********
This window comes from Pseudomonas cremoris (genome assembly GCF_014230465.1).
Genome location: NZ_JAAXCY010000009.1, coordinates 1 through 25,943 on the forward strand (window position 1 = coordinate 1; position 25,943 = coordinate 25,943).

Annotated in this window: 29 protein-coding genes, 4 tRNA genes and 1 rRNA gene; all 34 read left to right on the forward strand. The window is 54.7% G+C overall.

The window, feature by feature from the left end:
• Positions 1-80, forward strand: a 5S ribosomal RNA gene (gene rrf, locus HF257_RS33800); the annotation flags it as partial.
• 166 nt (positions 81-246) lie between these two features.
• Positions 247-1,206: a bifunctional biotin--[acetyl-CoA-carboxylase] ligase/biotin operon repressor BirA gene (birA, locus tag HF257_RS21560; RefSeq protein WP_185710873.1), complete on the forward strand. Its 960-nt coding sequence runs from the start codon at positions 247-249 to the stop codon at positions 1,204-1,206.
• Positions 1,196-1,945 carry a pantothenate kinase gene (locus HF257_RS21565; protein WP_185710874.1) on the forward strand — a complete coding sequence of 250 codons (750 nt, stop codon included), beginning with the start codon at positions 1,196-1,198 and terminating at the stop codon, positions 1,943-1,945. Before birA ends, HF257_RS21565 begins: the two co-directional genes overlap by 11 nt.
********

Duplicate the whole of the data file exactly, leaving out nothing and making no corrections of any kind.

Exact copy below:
This window comes from Pseudomonas cremoris (genome assembly GCF_014230465.1).
Genome location: NZ_JAAXCY010000009.1, coordinates 1 through 25,943 on the forward strand (window position 1 = coordinate 1; position 25,943 = coordinate 25,943).

Annotated in this window: 29 protein-coding genes, 4 tRNA genes and 1 rRNA gene; all 34 read left to right on the forward strand. The window is 54.7% G+C overall.

The window, feature by feature from the left end:
• Positions 1-80, forward strand: a 5S ribosomal RNA gene (gene rrf, locus HF257_RS33800); the annotation flags it as partial.
• 166 nt (positions 81-246) lie between these two features.
• Positions 247-1,206: a bifunctional biotin--[acetyl-CoA-carboxylase] ligase/biotin operon repressor BirA gene (birA, locus tag HF257_RS21560; RefSeq protein WP_185710873.1), complete on the forward strand. Its 960-nt coding sequence runs from the start codon at positions 247-249 to the stop codon at positions 1,204-1,206.
• Positions 1,196-1,945 carry a pantothenate kinase gene (locus HF257_RS21565; protein WP_185710874.1) on the forward strand — a complete coding sequence of 250 codons (750 nt, stop codon included), beginning with the start codon at positions 1,196-1,198 and terminating at the stop codon, positions 1,943-1,945. Before birA ends, HF257_RS21565 begins: the two co-directional genes overlap by 11 nt.